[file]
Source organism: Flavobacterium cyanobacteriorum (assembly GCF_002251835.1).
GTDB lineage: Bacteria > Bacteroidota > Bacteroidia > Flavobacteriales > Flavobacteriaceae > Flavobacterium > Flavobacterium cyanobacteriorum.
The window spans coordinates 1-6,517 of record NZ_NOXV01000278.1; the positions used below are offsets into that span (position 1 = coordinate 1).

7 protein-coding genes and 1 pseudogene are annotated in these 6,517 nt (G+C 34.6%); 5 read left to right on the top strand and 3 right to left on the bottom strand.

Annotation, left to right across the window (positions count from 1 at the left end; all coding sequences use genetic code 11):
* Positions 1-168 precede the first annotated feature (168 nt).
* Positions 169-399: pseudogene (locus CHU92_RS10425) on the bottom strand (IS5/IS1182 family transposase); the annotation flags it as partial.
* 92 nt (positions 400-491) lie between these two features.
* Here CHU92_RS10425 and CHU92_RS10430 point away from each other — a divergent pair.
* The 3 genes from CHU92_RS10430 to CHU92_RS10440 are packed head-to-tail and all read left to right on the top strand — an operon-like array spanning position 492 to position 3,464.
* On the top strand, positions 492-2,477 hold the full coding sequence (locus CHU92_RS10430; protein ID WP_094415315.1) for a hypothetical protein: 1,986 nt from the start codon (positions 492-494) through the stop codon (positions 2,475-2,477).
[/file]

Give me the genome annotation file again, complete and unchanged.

Source organism: Flavobacterium cyanobacteriorum (assembly GCF_002251835.1).
GTDB lineage: Bacteria > Bacteroidota > Bacteroidia > Flavobacteriales > Flavobacteriaceae > Flavobacterium > Flavobacterium cyanobacteriorum.
The window spans coordinates 1-6,517 of record NZ_NOXV01000278.1; the positions used below are offsets into that span (position 1 = coordinate 1).

7 protein-coding genes and 1 pseudogene are annotated in these 6,517 nt (G+C 34.6%); 5 read left to right on the top strand and 3 right to left on the bottom strand.

Annotation, left to right across the window (positions count from 1 at the left end; all coding sequences use genetic code 11):
* Positions 1-168 precede the first annotated feature (168 nt).
* Positions 169-399: pseudogene (locus CHU92_RS10425) on the bottom strand (IS5/IS1182 family transposase); the annotation flags it as partial.
* 92 nt (positions 400-491) lie between these two features.
* Here CHU92_RS10425 and CHU92_RS10430 point away from each other — a divergent pair.
* The 3 genes from CHU92_RS10430 to CHU92_RS10440 are packed head-to-tail and all read left to right on the top strand — an operon-like array spanning position 492 to position 3,464.
* On the top strand, positions 492-2,477 hold the full coding sequence (locus CHU92_RS10430; protein ID WP_094415315.1) for a hypothetical protein: 1,986 nt from the start codon (positions 492-494) through the stop codon (positions 2,475-2,477).